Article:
Truth be told, I love stealing away to my workspace alone, leaving the rest of the world behind as I immerse myself in the work and play of wax and dyes and eggs. There is something healing and soul restoring about the quiet, repetitive actions these eggs require. I can’t seem to get enough time alone like this so when I do, I enjoy it thoroughly.
Interacting with other artists is just as valuable to my soul, yet I don’t make nearly enough time for it in my life. Why is it so hard for me? I understand the value of community, I enjoy learning about the art and soul journeys of others, and I get inspired when I hear other artists speak with passion about their art.
I realize I love my comfortable “alone” zone so to push against these introverted leanings, I meet monthly with other artists. In the Sacramento area, the Covenant Artists meet on the third Thursday of each month and artists of all media and skill levels are welcome. This group exists to share, discover, and learn about ourselves, our art and our God.
If you would like to stretch your artistic side, I highly recommend connecting with other artists. Isn’t it time for you to step out of your comfort zone too?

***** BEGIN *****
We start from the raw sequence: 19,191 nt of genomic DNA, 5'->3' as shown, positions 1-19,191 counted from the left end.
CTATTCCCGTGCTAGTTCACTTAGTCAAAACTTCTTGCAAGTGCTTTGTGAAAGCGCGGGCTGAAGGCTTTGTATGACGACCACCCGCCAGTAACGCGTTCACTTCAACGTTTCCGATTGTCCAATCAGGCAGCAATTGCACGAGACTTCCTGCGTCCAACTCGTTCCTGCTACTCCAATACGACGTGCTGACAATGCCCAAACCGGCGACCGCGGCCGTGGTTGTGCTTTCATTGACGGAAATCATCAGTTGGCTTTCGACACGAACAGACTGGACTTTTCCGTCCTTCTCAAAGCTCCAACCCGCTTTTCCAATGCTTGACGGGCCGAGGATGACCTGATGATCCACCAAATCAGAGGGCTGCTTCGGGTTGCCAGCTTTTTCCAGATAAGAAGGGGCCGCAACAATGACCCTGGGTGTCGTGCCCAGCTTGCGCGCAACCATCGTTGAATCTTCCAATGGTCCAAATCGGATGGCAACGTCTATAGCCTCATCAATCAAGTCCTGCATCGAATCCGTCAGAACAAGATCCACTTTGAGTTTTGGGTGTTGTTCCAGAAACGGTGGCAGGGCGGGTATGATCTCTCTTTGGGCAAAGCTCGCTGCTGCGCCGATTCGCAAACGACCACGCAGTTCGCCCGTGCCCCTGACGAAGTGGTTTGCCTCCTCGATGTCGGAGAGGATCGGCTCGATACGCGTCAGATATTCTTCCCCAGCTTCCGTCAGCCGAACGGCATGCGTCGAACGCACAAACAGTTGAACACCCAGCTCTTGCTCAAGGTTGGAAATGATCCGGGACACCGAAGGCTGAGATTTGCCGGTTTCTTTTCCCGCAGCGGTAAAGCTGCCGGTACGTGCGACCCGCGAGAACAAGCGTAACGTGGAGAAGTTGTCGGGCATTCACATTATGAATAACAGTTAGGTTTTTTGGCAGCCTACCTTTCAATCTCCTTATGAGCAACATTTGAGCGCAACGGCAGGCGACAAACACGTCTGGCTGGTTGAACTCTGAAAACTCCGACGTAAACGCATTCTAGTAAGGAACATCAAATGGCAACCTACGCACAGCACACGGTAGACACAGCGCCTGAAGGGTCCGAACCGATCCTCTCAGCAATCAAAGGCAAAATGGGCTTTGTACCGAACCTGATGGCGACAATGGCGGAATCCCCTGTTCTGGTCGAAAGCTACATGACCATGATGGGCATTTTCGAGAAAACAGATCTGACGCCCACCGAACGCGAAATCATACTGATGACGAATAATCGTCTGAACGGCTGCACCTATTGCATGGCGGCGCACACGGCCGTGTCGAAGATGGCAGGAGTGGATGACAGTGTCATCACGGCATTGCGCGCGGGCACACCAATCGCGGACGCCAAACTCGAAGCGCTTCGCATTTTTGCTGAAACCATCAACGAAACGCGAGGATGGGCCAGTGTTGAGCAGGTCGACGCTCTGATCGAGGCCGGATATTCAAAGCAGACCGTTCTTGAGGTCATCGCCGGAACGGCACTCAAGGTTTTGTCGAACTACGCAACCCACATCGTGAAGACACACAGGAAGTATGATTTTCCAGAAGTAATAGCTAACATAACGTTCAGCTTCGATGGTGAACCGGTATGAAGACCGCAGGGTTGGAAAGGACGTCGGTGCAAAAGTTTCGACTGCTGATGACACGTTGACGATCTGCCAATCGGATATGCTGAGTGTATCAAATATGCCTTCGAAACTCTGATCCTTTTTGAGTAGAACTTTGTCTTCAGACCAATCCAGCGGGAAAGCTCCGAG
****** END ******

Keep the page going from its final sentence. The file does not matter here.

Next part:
I recently had my son and resident photographer, Ryan, take some egg photos for me. As he set up his camera, I collected eggs from their various resting spots around the house and together we staged shots that filled the photos with masses of eggs. Looking at the end result now I marvel at how many finished pysanky there are.
People often ask me how much time it takes to make one of these eggs. It’s hard for me to estimate because I enjoy it so much, but it can range from two hours for a very simple chicken egg to nearly forty hours for a large, multi-colored ostrich egg. And that’s just actual time working on the eggs. It doesn’t include the hours spent daydreaming about the next egg or figuring out a design problem in my head or sketching ideas into my notebook. All I can say is that individually they take a lot of time, but collectively it’s astronomical.
I’m amazed at the amount of time those eggs represent over these last fifteen years. And grateful for the life I have—a husband who supports me in my art and doesn’t mind eating Cheerios for dinner when I’m madly at work in my studio, three nearly grown boys who can operate pretty independently most of the time, a church that fully embraces the arts and the artists within, and a God who gave me this passion for creating beauty in small spaces. Life is good indeed…and it’s about time I stop and remember that.